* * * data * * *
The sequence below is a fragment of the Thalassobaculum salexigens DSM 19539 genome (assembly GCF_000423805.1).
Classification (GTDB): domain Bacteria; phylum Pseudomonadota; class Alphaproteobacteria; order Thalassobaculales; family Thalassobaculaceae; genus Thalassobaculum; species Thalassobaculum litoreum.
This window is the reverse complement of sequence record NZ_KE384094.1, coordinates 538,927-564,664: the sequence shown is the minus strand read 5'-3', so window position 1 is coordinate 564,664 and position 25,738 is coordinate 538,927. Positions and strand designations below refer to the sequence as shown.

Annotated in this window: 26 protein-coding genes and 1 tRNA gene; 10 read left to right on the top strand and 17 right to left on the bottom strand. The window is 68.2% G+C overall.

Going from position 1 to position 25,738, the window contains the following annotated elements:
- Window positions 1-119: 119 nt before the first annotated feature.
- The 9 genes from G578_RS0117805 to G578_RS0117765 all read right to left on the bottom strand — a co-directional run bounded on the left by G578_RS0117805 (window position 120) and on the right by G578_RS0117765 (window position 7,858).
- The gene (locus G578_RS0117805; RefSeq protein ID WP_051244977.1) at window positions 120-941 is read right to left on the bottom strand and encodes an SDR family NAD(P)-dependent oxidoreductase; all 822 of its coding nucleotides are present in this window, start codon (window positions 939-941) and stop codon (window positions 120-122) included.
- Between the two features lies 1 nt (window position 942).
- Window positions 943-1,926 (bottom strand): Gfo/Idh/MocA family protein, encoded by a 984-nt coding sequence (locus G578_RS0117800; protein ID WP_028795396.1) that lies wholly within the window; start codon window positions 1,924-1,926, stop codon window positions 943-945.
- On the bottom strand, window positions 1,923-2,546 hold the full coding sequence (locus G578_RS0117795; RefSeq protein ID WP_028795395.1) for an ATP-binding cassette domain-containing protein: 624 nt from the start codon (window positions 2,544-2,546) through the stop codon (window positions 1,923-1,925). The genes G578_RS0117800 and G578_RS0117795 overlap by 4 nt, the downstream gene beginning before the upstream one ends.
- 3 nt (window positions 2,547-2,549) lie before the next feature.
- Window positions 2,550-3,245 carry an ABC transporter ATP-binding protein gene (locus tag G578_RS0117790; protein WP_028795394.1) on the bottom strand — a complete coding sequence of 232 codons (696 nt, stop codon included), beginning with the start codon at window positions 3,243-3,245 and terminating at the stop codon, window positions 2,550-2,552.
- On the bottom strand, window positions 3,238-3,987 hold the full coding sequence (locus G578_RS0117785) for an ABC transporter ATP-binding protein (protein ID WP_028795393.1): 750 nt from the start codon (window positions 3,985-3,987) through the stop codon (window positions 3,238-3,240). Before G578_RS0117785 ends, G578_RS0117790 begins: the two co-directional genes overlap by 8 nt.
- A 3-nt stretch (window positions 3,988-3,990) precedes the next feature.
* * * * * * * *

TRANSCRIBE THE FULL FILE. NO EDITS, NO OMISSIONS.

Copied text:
The sequence below is a fragment of the Thalassobaculum salexigens DSM 19539 genome (assembly GCF_000423805.1).
Classification (GTDB): domain Bacteria; phylum Pseudomonadota; class Alphaproteobacteria; order Thalassobaculales; family Thalassobaculaceae; genus Thalassobaculum; species Thalassobaculum litoreum.
This window is the reverse complement of sequence record NZ_KE384094.1, coordinates 538,927-564,664: the sequence shown is the minus strand read 5'-3', so window position 1 is coordinate 564,664 and position 25,738 is coordinate 538,927. Positions and strand designations below refer to the sequence as shown.

Annotated in this window: 26 protein-coding genes and 1 tRNA gene; 10 read left to right on the top strand and 17 right to left on the bottom strand. The window is 68.2% G+C overall.

Going from position 1 to position 25,738, the window contains the following annotated elements:
- Window positions 1-119: 119 nt before the first annotated feature.
- The 9 genes from G578_RS0117805 to G578_RS0117765 all read right to left on the bottom strand — a co-directional run bounded on the left by G578_RS0117805 (window position 120) and on the right by G578_RS0117765 (window position 7,858).
- The gene (locus G578_RS0117805; RefSeq protein ID WP_051244977.1) at window positions 120-941 is read right to left on the bottom strand and encodes an SDR family NAD(P)-dependent oxidoreductase; all 822 of its coding nucleotides are present in this window, start codon (window positions 939-941) and stop codon (window positions 120-122) included.
- Between the two features lies 1 nt (window position 942).
- Window positions 943-1,926 (bottom strand): Gfo/Idh/MocA family protein, encoded by a 984-nt coding sequence (locus G578_RS0117800; protein ID WP_028795396.1) that lies wholly within the window; start codon window positions 1,924-1,926, stop codon window positions 943-945.
- On the bottom strand, window positions 1,923-2,546 hold the full coding sequence (locus G578_RS0117795; RefSeq protein ID WP_028795395.1) for an ATP-binding cassette domain-containing protein: 624 nt from the start codon (window positions 2,544-2,546) through the stop codon (window positions 1,923-1,925). The genes G578_RS0117800 and G578_RS0117795 overlap by 4 nt, the downstream gene beginning before the upstream one ends.
- 3 nt (window positions 2,547-2,549) lie before the next feature.
- Window positions 2,550-3,245 carry an ABC transporter ATP-binding protein gene (locus tag G578_RS0117790; protein WP_028795394.1) on the bottom strand — a complete coding sequence of 232 codons (696 nt, stop codon included), beginning with the start codon at window positions 3,243-3,245 and terminating at the stop codon, window positions 2,550-2,552.
- On the bottom strand, window positions 3,238-3,987 hold the full coding sequence (locus G578_RS0117785) for an ABC transporter ATP-binding protein (protein ID WP_028795393.1): 750 nt from the start codon (window positions 3,985-3,987) through the stop codon (window positions 3,238-3,240). Before G578_RS0117785 ends, G578_RS0117790 begins: the two co-directional genes overlap by 8 nt.
- A 3-nt stretch (window positions 3,988-3,990) precedes the next feature.